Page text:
Many U.S. quarters carry a premium over their face value because of their silver content. Among them are Washington quarters minted before 1964. Other valuable quarters include older quarters, such as the Barber quarter, minted between 1892 and 1916, and the Standing Liberty quarter, produced between 1916 and 1930. A valuable recent quarter is the special Bicentennial quarter minted from 40 percent silver.
Recent quarters that are currently in circulation, such as those found in a change jar, likely have no value over their face value. Newer quarters must be either uncirculated and in perfect, or "mint," condition or extremely rare to be valuable. Rare newer quarters usually carry some sort of error, such as double-die marks. For example, a 2004 Wisconsin state Denver-minted quarter containing an extra leaf on the obverse can fetch up to $40, according to About.com. The 2004 Wisconsin quarter is the only one in the complete series of state quarters to have a significant variation, making it more valuable to collectors. Because of their age, rarity and demand, Barber quarters, even in the form of circulated, worn specimens, can be worth $15 to $25. The rare Barber 1901 quarter, minted in San Francisco, is valued at $49,000 in 2014, according to CoinTrackers.com. Other valuable quarters include the 1932-D, or Denver-minted, at about $20,000, and the 1932-S, or San Francisco-minted, at about $6,200.Learn More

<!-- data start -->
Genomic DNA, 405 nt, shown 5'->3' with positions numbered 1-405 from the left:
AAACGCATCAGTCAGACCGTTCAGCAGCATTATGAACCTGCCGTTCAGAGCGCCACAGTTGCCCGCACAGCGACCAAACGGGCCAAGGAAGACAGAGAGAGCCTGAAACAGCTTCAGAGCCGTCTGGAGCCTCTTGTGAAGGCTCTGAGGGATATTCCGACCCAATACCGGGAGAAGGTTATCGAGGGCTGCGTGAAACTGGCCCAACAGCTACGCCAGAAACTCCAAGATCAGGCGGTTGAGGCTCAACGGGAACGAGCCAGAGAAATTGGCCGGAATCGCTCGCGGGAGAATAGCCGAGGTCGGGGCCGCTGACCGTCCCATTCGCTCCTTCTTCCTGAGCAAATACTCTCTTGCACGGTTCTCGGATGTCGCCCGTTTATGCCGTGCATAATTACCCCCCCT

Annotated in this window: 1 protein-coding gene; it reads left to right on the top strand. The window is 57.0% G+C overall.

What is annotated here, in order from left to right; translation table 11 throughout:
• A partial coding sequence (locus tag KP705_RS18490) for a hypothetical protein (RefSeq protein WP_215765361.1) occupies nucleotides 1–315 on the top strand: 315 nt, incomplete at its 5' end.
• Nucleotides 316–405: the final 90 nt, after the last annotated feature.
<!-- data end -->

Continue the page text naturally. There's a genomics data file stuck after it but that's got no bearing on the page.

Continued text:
Based on its 2014 price guide, CoinStudy.com values a 1906 Barber dime at between $2.87 and $187, depending on its mint mark and its condition. Many coin collectors grade a coin's condition on a scale of good, fine, extremely fine and uncirculated.Full Answer >
According to Coin Trackers, there were 138,000 1915 half dollars produced without a mint mark, and 1.6 million 1915-S half dollars. As of August 2014, the rarer half dollar without a mint mark has an estimated value of $157, even in poor condition.Full Answer >
An 1889 Morgan silver dollar is worth between $27.11 to over $2,352, as of 2014 valuations. The value of the coin is based on its condition and the place where it was minted.Full Answer >
Two nickels, which are worth 5 U.S. cents each, equal one dime, which is worth 10 U.S. cents. The diameter of a nickel is 0.835 inches with a width of 1.96 millimeters, while a dime is smaller, at 0.705 inches in diameter and 1.35 millimeters in thickness.Full Answer >